The Task Force issued a comprehensive report later that year. That report identified particular threats currently confronting our society, ranging from transnational criminalCriminal A criminal is any person who through a decision or act engages in a crime. This can be complicated, as many people break laws unknowingly, however, in our context, it is a person who makes a decision to engage in unlawful acts or to place themselves with others who do this. A criminal always has the ability to decide not to break the law, or if they initially engage in crime to stop doing it, but instead continues. enterprises’ sophisticated cyber-enabled schemes, to malign foreign influence operations, to efforts to compromise our nation’s critical infrastructure. The report also identified a number of emerging threats whose contours are still developing, and recommended further examination of their
potential impact. Specifically, the report recommended that “the Department should continue evaluating the emerging threats posed by rapidly developing cryptocurrencies that malicious cyber actors often use.” This Cryptocurrency Enforcement Framework represents the fruits of the Task Force’s efforts.
At the outset, it bears emphasizing that distributed ledger technology, upon which all cryptocurrencies build, raises breathtaking possibilities for human flourishing. These possibilities are rightly being explored around the globe, from within academia and industry, and from within governments—including our own.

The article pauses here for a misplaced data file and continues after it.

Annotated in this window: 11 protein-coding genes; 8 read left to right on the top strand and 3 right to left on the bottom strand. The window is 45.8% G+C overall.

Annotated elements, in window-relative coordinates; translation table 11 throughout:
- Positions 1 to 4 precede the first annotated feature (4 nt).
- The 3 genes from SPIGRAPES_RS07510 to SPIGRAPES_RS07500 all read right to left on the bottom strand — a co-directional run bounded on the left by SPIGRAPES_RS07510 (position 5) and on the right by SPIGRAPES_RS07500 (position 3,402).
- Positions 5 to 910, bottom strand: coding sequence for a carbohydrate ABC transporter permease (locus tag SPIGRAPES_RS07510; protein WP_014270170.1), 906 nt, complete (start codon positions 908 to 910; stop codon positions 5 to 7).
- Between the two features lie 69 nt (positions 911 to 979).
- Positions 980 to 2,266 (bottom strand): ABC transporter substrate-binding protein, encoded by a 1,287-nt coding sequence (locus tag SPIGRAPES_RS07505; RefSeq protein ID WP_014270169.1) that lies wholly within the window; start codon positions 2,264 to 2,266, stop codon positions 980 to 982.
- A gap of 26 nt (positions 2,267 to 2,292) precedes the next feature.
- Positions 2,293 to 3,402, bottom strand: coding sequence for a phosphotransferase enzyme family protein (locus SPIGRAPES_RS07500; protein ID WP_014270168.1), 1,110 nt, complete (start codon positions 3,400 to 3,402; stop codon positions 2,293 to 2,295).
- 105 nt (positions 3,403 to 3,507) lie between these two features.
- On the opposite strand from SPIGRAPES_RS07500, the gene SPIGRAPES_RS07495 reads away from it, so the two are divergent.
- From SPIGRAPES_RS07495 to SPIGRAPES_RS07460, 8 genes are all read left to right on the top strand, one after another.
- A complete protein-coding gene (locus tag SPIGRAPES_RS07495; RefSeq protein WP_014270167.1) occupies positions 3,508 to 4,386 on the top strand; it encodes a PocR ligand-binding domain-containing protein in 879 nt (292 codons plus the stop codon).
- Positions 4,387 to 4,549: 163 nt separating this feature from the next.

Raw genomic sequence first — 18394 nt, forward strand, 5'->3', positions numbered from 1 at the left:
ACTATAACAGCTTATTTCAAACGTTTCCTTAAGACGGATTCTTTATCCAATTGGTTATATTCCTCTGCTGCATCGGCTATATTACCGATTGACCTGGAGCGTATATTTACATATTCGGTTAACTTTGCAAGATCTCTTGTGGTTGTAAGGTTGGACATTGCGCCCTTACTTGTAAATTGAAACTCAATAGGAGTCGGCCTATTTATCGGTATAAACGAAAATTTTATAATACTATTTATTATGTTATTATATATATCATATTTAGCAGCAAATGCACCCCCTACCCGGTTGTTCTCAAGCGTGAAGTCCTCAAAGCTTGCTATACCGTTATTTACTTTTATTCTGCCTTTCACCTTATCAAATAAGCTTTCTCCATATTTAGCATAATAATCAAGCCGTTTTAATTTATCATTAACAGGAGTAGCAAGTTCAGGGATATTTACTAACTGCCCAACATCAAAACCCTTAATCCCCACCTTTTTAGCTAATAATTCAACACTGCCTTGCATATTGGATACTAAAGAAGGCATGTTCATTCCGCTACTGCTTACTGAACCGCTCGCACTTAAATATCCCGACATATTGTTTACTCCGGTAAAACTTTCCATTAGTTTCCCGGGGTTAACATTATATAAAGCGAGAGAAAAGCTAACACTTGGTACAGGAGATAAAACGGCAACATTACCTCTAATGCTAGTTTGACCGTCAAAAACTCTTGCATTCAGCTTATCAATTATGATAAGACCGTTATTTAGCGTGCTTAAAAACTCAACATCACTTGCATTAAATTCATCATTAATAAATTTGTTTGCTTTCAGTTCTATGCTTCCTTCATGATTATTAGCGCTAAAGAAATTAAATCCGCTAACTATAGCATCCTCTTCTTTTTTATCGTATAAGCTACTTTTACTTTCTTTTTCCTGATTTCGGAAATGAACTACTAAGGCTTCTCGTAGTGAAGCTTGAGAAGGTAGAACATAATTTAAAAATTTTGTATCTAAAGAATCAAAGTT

It should be no surprise, for example, that researchers within the U.S. National Institute of Standards and Technology “have been investigating blockchain technologies at multiple levels: from use cases, applicationsApplications Applications or Apps
An application (software), commonly referred to as an ‘app’ is a program on a computer, tablet, mobile phone or device. Apps are designed for specific tasks, including checking the weather, accessing the internet, looking at photos, playing media, mobile banking, etc.
Many apps can access the internet if needed and can be downloaded (used) either for a price or for free.
Apps are a major point of vulnerability on all devices. Some are designed to be malicious, such as logging keystrokes or activity, and others can even transport malware.
Always be careful about any app you are thinking about installing. and existing services, to protocols, security guarantees, and cryptographic mechanisms.” Or that the U.S. Department of Defense’s recently-issued Digital Modernization Strategy specifically identifies blockchain technology as having “promise to provide